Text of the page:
The body forms tumors as a way of protecting itself, and keeping itself functioning at the highest possible level, given the circumstances it is dealt. Even cancer is the body’s last ditch effort to accommodate itself to sustained injurious influences. That veterinary and medical professionals typically remove tumors and send the patient home without a moment’s thought to why the tumor formed in the first place is criminal. Their claim that nobody’s capable of understanding the causes of tumors is completely false and self-serving.

Tumors are waste depositories

In dogs and humans, the obvious problem is too much waste in the body. Indigestible foods, vaccines, medicines, herbs, fake nutrients (supplements), etc. Of course since vets and doctors contribute to these sources, they’re not about to tell us that they cause harm.

Medical fallacy is everywhere

These ideas I’m expressing here are not new, they’ve just been lost in an avalanche of medical belief that gets pounded into our brains from all directions everyday. That’s why they are unfamiliar. For people whose minds are not yet committed to the medical shoot-and-ask-questions-later approach to disease (and that includes so-called holistic as well as allopathic), they offer great potential for understanding disease and approaching it in a way that involves the least amount of additional harm.

Trust the body

The wisdom of the body is far greater than our capacity to fully comprehend it. We may not know why tumors form in the areas they do. Although it can sometimes be surmised if enough information is known about the habits and history of the afflicted individual. But that’s not really necessary. It’s only necessary to remove those harmful influences in the diet and/or lifestyle of the afflicted dog (or person) that are generally known to cause disease. That’s what the science of health (aka Natural Hygiene) helps us do.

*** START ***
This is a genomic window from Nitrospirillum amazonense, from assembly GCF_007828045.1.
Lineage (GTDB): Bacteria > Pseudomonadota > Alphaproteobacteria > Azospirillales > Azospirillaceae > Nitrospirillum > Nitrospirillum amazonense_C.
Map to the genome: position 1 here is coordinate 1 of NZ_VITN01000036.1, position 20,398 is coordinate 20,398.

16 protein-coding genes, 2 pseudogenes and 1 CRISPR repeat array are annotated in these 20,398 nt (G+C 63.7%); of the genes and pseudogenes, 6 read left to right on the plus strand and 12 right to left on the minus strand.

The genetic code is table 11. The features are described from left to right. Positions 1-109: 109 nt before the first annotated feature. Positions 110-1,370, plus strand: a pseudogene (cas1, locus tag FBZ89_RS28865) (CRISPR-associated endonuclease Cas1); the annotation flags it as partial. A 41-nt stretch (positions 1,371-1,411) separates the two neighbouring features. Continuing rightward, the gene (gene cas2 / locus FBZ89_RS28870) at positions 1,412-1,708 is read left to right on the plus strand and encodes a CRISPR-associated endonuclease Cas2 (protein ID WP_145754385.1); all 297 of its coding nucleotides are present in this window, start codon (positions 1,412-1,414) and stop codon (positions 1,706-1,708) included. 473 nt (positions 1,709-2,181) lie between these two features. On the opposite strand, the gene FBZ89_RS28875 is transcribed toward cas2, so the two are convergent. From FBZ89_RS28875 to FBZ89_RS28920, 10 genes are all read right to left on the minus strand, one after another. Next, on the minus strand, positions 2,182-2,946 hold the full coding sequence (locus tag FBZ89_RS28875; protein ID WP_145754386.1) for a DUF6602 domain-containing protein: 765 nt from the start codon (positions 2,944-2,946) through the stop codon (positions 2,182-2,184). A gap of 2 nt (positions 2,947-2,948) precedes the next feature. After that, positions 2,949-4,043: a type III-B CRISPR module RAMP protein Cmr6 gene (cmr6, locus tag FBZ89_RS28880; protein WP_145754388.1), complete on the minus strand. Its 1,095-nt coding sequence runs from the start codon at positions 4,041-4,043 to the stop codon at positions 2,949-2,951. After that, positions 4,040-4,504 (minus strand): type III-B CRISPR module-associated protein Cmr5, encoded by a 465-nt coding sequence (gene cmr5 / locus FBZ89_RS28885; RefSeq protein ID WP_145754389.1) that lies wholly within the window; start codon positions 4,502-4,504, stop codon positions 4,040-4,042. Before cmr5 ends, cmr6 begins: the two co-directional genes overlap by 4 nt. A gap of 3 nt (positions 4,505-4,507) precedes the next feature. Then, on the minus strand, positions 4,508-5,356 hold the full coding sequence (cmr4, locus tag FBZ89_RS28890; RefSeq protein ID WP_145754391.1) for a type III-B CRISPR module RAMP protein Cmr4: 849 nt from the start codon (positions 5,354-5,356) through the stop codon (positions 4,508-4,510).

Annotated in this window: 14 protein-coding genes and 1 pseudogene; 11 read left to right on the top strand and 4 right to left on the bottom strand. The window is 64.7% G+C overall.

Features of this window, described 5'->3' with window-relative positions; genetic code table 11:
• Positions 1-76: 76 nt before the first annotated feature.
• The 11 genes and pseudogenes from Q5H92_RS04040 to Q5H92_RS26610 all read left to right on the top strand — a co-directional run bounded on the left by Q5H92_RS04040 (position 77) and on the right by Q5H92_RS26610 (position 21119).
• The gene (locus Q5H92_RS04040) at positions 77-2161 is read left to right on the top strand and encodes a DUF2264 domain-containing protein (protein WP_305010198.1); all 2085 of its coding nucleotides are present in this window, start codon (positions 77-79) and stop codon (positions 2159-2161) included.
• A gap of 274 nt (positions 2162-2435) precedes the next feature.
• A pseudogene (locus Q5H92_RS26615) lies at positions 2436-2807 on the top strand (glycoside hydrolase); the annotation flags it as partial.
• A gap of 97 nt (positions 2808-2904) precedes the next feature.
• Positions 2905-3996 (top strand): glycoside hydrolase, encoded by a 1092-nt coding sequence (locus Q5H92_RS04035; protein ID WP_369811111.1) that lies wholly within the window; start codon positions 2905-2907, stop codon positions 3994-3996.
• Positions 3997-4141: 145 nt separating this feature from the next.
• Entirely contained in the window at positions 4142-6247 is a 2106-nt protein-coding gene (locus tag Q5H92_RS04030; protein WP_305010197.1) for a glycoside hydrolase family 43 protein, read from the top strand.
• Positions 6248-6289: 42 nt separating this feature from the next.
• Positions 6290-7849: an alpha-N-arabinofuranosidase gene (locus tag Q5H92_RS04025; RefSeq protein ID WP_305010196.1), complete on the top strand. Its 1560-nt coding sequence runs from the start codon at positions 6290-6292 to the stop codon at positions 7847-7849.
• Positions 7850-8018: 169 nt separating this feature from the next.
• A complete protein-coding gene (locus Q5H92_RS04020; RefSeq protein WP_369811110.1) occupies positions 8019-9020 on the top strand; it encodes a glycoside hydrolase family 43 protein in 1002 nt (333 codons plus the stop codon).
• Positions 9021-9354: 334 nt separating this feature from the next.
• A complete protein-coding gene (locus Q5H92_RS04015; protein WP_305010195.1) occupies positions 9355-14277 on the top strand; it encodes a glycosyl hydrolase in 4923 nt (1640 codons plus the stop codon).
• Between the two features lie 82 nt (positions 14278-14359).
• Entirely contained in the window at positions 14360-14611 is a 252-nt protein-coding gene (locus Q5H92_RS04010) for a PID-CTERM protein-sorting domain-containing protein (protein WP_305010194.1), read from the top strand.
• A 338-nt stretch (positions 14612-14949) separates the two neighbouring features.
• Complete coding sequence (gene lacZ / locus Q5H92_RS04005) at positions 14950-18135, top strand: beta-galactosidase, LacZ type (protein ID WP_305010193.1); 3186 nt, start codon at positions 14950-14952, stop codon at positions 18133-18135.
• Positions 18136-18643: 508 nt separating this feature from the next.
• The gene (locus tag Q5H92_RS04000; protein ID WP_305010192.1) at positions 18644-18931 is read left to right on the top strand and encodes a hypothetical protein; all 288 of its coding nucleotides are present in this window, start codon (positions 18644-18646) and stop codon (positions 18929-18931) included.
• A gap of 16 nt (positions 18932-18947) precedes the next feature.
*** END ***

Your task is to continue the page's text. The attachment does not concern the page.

It’s important to note that when tumors do occur in areas where surgeons can’t get at them, like in the brain or inside a bone, even more harmful methods are typically employed, including the kinds that have a record of deadly outcomes, like chemo, radiation, etc. In these situations, the cancer always gets the blame for the death. But it’s the treatments and the continuation of original causes which are responsible.

The fundamental difference in the Natural Hygiene approach is that it holds that disease does not happen randomly or indiscriminately. It has causes, just like everything else in the universe. That being the case, it’s not even necessary to prevent disease, it’s only necessary to not cause it. That’s one reason why I wrote my book about how to feed dogs, because where disease prevention is concerned, diet is by far the #1 factor that dog owners should focus on. Rotational MonoFeeding is not just a way to feed dogs that replicates nature, it’s a new approach to disease. It teaches us to cooperate with the body and put our trust in its innate ability to heal itself.

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3 thoughts on “Q&A: Elective Tumor Removal”

  1. Thanks for the insight. What is recommended from a dietary perspective or is there an article?

    Thank you.

    1. Hi Scott,
      There is now a link in the article to my book, which explains how to properly feed a dog so that tumors don’t form in the first place, or reverse them when they’re already there. Thanks for pointing out my omission!

  2. Sherri Harding

    I really do believe that this will be our future. Healing holistically instead of going under the knife with barbaric rituals disguised as healing modalities. Thank you for being a bright light. 🌞